Amazing grace of people in Charleston: Streets fall silent as church bells ring in memory of fallen

The Charleston church that was the site of a massacre on Wednesday held its first service since the horrific incident today.

Emanuel African Methodist Episcopal Church opened its doors for their weekly 9:30am service as thousands poured out to support the church, most filling the outside parking lot and street as they could not even get into the building.

Just four days ago, nine members of the congregation were shot dead in a racially motivated hate crime at the hands of 21-year-old Dylann Roof.

Services began with the organist playing Amazing Grace followed by What a Friend We Have in Jesus as worshipers filed into the church.

After that, Reverend John Gillison began the service by telling the congregation; ‘The devil entered and the devil tried to take charge. But the devil cannot take control of your people, and the devil cannot take control of your church.’

The church’s bell also tolled nine times in memory of each of the victims.

People began lining up outside well before 8:00am for the chance to go in and worship at the historic church.

Among the victims killed on Wednesday was Reverend Clementa Pinckney, who was remembered with a black cloth that was placed over his chair.

‘We are reminded this morning of the freshness of death. It comes like a thief in the night,’ said Reverend Goff, the presiding elder at the church, in his remarks.

‘Many of our hearts are still broken. Many of us are still shedding tears. But we must take our burdens to the Lord and leave them there.’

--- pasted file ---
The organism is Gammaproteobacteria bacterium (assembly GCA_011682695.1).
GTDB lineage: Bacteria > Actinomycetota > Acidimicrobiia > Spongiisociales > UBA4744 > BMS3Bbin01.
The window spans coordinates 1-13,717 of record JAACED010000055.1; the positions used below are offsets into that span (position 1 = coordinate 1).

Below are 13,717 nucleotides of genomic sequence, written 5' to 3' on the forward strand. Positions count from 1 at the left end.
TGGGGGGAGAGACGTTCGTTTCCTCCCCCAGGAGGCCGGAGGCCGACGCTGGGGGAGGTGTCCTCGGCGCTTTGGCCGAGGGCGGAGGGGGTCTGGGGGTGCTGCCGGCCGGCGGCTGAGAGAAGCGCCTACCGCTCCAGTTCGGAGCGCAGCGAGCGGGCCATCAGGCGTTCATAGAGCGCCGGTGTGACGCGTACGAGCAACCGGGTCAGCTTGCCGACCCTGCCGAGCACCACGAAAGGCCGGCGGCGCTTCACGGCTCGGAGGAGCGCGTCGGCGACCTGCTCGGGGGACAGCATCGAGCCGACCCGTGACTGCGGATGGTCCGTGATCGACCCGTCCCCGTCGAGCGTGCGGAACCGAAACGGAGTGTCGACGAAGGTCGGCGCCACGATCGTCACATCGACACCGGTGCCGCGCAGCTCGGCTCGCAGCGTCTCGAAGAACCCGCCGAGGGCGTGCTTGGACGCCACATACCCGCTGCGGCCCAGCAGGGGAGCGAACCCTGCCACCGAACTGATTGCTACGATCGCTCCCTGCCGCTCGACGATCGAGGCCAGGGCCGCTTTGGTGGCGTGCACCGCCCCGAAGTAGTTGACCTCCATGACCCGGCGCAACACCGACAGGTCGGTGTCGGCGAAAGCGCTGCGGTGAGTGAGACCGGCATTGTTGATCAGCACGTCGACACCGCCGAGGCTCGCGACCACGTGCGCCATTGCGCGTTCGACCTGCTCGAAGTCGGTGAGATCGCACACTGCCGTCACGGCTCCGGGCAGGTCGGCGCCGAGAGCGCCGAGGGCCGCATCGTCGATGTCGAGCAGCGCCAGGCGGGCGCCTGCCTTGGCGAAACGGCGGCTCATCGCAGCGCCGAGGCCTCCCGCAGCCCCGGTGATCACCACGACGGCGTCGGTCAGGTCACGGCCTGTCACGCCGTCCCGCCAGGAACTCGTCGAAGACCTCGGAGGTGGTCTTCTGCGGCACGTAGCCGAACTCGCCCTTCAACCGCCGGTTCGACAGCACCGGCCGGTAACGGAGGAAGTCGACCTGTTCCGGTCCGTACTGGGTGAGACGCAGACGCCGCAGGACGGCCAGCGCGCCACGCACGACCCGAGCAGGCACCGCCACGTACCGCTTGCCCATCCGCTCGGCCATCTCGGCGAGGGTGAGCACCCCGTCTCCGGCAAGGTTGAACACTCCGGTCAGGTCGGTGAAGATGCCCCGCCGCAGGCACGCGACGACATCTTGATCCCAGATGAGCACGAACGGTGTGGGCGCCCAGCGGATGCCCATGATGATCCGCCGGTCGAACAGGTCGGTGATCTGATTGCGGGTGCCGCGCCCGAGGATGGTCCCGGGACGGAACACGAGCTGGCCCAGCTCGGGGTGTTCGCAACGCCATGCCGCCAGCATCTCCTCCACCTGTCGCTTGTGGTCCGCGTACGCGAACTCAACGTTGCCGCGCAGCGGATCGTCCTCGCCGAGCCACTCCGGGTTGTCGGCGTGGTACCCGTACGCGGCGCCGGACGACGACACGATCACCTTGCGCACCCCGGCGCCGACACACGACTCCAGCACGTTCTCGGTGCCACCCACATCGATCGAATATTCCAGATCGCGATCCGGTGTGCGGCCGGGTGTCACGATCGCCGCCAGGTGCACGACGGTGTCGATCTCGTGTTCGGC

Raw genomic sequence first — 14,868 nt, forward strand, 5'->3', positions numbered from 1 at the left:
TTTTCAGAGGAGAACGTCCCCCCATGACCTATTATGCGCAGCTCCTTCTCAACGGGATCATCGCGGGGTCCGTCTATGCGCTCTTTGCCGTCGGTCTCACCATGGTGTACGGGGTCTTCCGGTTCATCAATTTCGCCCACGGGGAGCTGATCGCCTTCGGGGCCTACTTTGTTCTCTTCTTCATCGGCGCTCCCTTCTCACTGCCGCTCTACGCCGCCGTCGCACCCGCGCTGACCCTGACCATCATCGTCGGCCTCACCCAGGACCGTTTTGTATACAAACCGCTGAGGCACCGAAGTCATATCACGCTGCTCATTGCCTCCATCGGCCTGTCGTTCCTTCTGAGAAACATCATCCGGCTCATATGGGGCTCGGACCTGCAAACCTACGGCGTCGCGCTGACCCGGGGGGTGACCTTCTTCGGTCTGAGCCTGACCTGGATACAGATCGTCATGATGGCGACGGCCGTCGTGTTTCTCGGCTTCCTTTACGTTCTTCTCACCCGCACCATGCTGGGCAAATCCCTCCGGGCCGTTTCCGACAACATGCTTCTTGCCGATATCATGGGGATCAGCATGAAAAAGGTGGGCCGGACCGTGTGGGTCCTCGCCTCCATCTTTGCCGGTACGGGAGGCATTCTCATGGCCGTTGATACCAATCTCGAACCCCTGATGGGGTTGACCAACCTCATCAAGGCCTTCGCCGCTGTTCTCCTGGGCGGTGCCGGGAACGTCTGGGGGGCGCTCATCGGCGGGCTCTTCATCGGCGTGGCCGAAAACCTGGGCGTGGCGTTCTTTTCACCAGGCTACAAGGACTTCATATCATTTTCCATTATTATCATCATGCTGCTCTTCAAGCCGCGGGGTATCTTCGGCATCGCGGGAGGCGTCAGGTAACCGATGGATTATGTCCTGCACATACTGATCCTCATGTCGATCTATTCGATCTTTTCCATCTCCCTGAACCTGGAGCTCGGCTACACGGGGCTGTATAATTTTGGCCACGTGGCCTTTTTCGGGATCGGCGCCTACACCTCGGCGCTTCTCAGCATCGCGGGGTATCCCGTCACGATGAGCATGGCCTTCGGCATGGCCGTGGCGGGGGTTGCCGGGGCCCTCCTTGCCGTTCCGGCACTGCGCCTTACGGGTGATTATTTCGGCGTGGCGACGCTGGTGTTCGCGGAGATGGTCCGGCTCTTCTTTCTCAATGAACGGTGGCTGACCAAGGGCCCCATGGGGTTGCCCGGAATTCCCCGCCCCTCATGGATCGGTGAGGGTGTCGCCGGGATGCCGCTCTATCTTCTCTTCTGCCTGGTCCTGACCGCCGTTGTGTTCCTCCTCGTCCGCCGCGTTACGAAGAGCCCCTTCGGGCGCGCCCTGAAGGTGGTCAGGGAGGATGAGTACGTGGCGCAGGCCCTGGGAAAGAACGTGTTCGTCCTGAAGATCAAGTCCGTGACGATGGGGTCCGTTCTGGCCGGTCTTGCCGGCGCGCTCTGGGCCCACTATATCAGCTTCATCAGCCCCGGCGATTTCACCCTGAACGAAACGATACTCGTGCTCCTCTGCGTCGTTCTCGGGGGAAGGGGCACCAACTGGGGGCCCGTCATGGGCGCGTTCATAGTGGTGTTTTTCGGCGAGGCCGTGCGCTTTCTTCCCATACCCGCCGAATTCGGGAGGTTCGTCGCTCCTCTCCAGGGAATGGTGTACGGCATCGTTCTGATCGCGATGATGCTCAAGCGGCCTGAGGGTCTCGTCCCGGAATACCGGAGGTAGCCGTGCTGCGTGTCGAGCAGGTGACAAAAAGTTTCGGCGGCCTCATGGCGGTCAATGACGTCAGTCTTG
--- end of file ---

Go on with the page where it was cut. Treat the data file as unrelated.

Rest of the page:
He then added; ‘As we try to make sense of nonsense, pray for our children. We pray that God will give us the clarity of thought to share with them what God has shared with us.’

Some in the audience were seen clapping, others standing and smiling while many openly wept.

Later, during his sermon, Reverend Goff spoke about why all the families of the victims wished forgiveness upon Rood when they attended his bond hearing.

He then said of the families of the victims; ‘If you know our daddy, you know how his children would act.’

As for the victims, and what their deaths mean moving forward, Reverend Goff said; ‘The blood of the Emanuel 9 requires us to stay on the battlefield until there is no more fighting to be fought.’

He would later add; ‘The only way for evil to triumph is for good people to sit down and do nothing.’

On Wednesday, Roof sat among a Bible study group and opened fire after saying that he targeted them because they were black.

In addition to Rev. Pinckney, who was also a state senator, the victims included; DePayne Middleton-Doctor, Tywanza Sanders, Myrah Thompson, Ethel Lance, Susie Jackson, Sharonda Coleman-Singleton, Daniel Simmons and Cynthia Hurd.

For the family of Hurd, Sunday’s service was especially poignant.

The longtime librarian, would have been celebrating her 55th birthday and was planning a trip to Virginia with her siblings.

‘Sunday will not be a sad day for me; it will be a celebration for me. It will be a celebration for our family because our faith is being tested,’ Hurd’s younger brother Malcolm Graham said Friday.

‘She was in the company of God trying to help somebody out. She was where she needed to be.’

Felicia Breeland, an 81-year-old lifelong Emanuel member, said she sang in the choir with Jackson, 87, who was fatally shot Wednesday.

‘It’s going to be sad. She sits right on the front row, too,’ Breeland said.

‘She had a very soft soprano voice. It was beautiful.’

Events to show solidarity are planned throughout the city and beyond, including the synchronized ringing of church bells at 10am.

‘The doors of the church are open. No evildoer, no demon in hell or on Earth can close the doors of God’s church.,’ said Reverend Goff.

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